We continued moving up the strip, but there is no direct path. For one, as I already mentioned, you have to sidestep dirty old men handing out prostitution advertisements. You also have to crisscross over the road every other block. I assume the crosswalks were built to keep people out of the intersections, but the casinos use this to force you inside the extravagant shopping complexes they have built around the casinos. In one such case, Megan and I decided to take a detour through the hotel and casino. Unsurprisingly, we got lost.


Luckily we got lost in Caesar's Palace, which was fabulously designed on the inside (the whole place seemed covered in marble). Megan posed in front of one of the fountains for a picture, we meandered through zigzagging corridor of shops, but never really being sure how far we had walked or what time it actually was. Even though it was night time outside, the inside of the mall was painted to look like twilight. Fake clouds were painted on the round ceiling, all the shops decorated to make it look like we were outside, and each section of hallway was only about 50 yards long before it angled away out of sight. Eventually I broke down and consulted a map, and we were able to find our way outside. On our way out, we looked around a collectibles store filled with celebrity owned guitars and clothing, but the coolest object was sitting right out in front.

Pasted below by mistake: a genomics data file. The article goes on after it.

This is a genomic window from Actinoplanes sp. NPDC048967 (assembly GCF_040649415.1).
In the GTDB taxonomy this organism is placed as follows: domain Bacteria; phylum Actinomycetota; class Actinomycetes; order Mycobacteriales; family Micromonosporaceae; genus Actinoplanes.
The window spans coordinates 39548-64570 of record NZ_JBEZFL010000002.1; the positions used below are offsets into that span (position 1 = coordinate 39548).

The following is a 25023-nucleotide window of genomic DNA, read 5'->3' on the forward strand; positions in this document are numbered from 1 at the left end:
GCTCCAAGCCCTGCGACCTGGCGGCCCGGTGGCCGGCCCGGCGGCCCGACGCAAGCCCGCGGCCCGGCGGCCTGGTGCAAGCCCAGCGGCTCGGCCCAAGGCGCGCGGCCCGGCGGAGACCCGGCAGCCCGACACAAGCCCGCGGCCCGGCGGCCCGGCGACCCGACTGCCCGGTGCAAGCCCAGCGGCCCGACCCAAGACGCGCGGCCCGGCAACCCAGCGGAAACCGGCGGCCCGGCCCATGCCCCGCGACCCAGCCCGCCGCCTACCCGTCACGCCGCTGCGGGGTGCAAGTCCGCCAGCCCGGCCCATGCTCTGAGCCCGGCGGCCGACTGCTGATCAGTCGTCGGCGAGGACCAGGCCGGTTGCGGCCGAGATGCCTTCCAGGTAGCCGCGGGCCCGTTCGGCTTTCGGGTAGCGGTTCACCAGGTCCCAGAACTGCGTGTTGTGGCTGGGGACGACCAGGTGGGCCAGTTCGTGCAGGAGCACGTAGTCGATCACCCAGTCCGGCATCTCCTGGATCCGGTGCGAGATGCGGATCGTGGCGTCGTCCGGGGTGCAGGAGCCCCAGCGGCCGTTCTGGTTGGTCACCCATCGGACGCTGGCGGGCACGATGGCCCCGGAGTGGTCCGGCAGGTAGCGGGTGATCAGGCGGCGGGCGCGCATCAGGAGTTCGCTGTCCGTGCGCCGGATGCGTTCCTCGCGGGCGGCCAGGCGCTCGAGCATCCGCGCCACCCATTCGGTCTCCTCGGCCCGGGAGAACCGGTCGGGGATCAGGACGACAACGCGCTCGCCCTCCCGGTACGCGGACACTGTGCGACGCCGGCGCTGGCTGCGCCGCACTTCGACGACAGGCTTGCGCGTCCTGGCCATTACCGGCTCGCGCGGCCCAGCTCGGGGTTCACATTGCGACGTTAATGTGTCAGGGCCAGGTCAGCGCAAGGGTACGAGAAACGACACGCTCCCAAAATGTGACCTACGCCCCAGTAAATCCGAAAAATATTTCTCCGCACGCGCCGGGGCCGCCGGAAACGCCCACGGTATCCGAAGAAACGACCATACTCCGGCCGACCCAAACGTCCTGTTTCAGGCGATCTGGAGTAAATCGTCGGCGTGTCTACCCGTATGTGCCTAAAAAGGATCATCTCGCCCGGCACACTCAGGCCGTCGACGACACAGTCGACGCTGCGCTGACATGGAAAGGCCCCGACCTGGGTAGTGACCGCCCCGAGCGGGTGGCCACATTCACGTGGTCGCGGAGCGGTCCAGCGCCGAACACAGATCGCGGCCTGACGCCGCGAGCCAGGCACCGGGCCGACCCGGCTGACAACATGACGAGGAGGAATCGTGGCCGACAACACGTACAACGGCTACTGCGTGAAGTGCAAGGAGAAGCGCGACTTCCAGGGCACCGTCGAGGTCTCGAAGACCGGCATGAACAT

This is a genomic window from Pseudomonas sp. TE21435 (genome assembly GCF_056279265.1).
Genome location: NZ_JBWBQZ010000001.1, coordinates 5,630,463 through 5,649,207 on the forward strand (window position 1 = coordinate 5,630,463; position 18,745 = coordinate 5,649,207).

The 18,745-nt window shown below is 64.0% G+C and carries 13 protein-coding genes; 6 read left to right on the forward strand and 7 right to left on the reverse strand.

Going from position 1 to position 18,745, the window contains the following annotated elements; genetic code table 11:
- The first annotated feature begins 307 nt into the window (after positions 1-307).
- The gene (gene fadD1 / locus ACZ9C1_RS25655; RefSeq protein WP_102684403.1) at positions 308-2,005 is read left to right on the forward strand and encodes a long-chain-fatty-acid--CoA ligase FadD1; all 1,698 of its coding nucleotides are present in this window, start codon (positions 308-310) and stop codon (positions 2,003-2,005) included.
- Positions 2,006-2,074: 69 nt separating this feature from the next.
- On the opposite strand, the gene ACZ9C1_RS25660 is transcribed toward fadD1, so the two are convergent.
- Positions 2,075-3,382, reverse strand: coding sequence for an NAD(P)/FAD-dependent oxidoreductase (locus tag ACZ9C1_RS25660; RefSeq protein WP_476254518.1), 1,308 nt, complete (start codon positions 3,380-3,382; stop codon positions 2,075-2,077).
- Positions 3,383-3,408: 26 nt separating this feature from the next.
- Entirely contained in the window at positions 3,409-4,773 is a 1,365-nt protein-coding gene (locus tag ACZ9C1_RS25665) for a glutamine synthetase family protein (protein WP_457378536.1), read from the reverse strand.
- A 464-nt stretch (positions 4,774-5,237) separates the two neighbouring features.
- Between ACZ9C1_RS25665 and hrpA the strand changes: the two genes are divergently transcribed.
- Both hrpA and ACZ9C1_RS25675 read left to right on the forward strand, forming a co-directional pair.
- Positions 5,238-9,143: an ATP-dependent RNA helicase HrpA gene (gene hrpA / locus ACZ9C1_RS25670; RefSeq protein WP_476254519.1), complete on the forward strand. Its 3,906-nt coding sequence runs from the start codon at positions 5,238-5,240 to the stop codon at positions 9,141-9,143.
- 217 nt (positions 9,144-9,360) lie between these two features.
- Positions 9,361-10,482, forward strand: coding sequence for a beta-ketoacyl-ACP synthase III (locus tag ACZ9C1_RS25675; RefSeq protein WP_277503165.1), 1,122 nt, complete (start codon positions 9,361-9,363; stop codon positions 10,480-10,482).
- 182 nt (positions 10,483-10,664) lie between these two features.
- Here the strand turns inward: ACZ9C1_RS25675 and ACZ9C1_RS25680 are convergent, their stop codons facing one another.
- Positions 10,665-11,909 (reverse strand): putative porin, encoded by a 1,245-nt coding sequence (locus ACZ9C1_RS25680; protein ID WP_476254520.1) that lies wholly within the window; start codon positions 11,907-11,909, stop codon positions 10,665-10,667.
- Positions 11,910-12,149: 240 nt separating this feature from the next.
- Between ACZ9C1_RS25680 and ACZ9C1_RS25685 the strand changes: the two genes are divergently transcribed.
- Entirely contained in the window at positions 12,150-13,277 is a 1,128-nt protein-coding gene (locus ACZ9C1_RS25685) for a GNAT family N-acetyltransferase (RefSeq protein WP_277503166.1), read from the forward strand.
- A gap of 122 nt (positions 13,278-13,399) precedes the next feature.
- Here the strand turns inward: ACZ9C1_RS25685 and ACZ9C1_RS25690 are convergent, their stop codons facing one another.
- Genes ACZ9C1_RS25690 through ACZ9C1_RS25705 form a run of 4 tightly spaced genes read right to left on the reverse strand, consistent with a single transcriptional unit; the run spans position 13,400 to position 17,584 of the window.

Caesar's palace was even more impressive from the outside.


We passed about some other incredible hotels. The Paris hotel has a replica of the Eiffel Tower and the Arc de Triomphe out in front, and is one of the brightest spots on the strip at night. The Venetian is also one of the most extravagantly decorated hotels as well. It has canals circling the hotel replicating the canals of Venice. Both were spectacular.